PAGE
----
Students, Volunteers in Health Care Not Covered by OSHA

July 29, 1999
Issue: The management of your hospital has decided to implement a "job-shadowing" program for high school and college students. Under this program, each student volunteer is assigned to a nurse. The student follows the nurse to learn about the health care profession. Job-shadowing is intended to help students hone their career objectives and select a career major. Do the workplace safety standards promulgated by the Occupational Safety and Health Administration (OSHA) cover these students?

Answer: The Occupational Safety and Health Act of 1970 extends only to employees of an organization. Students volunteering and/or learning in a state or regional hospital or other health care institution are not considered employees because the students receive no payment of wage or salary. Therefore, the students are not covered by OSHA regulations. In addition, high school, college, or professional nursing students are not considered employees of a hospital.

Similarly, participants of a job-shadowing program, which involves no payment of wage or salary, are not considered employees. OSHA coverage includes all employers and their employees either directly by federal OSHA or through an OSHA-approved state program. Employers are advised to check with local, municipal, and state authorities to learn of the provisions under other laws that may cover the students or volunteers in a health care setting.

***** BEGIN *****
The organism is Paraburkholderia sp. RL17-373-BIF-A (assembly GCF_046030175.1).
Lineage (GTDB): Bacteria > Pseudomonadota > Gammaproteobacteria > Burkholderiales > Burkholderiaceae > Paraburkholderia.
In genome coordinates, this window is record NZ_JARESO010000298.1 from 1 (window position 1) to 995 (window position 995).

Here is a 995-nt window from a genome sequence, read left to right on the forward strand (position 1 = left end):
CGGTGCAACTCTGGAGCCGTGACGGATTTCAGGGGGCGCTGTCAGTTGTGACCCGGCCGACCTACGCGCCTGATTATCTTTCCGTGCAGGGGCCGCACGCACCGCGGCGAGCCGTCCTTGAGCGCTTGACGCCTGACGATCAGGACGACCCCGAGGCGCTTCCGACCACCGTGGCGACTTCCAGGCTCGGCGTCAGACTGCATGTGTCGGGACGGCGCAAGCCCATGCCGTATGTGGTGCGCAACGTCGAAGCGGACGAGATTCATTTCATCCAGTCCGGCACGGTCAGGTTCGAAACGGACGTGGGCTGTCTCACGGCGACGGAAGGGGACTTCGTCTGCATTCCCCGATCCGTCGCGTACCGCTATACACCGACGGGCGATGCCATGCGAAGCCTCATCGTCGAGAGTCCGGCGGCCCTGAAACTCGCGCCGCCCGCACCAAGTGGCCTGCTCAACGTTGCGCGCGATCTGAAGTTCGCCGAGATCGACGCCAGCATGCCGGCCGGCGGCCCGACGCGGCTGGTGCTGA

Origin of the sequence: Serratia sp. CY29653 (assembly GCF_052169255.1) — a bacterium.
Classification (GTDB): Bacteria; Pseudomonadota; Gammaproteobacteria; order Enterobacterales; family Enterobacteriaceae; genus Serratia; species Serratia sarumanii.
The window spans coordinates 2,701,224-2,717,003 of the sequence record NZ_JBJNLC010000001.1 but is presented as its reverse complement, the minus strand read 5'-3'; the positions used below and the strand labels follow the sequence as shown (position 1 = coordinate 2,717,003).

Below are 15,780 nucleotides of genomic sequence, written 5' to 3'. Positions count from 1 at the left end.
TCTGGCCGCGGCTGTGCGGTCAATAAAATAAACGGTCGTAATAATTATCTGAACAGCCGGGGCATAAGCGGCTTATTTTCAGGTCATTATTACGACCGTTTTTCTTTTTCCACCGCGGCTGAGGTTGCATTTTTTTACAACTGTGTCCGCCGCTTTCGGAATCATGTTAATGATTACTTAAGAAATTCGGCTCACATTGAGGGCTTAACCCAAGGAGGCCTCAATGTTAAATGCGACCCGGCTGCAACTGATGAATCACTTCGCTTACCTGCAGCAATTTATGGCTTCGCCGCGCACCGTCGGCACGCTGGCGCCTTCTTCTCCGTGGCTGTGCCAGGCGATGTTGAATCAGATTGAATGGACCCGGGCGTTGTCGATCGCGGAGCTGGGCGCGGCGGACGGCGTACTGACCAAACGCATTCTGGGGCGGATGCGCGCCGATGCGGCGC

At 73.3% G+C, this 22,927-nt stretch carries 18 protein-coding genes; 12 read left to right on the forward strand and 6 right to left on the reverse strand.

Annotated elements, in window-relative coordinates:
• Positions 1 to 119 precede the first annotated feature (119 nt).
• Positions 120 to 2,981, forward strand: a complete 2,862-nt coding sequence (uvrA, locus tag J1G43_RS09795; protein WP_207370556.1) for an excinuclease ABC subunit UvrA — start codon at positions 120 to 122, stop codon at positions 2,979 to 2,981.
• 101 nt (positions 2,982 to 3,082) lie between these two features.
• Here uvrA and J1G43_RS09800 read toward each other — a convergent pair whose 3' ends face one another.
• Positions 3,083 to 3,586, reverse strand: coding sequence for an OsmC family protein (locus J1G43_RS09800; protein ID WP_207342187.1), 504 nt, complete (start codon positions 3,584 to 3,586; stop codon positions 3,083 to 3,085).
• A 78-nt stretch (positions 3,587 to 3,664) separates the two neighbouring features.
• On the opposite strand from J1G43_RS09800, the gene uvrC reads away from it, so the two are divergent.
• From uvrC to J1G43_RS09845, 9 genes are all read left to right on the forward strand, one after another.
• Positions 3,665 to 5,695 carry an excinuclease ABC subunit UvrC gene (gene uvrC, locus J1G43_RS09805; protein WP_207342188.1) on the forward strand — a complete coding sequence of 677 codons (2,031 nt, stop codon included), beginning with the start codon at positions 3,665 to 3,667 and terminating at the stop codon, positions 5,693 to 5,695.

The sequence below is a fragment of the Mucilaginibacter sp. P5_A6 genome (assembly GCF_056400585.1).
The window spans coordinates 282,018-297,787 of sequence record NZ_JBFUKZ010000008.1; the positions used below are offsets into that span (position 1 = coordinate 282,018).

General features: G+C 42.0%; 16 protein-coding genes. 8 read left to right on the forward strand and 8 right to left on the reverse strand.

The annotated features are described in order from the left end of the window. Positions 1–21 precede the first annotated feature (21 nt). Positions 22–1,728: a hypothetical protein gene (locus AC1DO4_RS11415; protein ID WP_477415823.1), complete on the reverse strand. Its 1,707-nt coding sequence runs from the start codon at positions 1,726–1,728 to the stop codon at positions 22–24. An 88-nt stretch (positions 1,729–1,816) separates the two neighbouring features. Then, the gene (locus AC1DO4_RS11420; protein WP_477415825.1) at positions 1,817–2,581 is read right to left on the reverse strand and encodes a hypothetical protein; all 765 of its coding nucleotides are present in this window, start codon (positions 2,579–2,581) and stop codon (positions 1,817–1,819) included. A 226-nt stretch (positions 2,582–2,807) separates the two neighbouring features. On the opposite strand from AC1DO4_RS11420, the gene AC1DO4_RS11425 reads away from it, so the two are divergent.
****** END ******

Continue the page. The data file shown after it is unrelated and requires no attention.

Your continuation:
To determine whether an employer-employee relationship exists, OSHA considers the following factors:

  1. whom the employee considers to be his employer;
  2. who pays the employee's wages;
  3. who is responsible for controlling the employee's activities;
  4. who has the power, as opposed to the responsibility, to control the employee; and
  5. who has the power to fire the employee or to modify the employee's employment conditions.

Although students are not themselves cover by OSHA standards, employers are advised to ensure that student volunteers do not engage in unsafe practices that could endanger the safety and health of regular employees.

Cite: OSHA Standards Interpretation and Compliance Letter, March 5, 1999.

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The information contained in this article is intended to provide useful information on the topic covered, but should not be construed as legal advice or a legal opinion.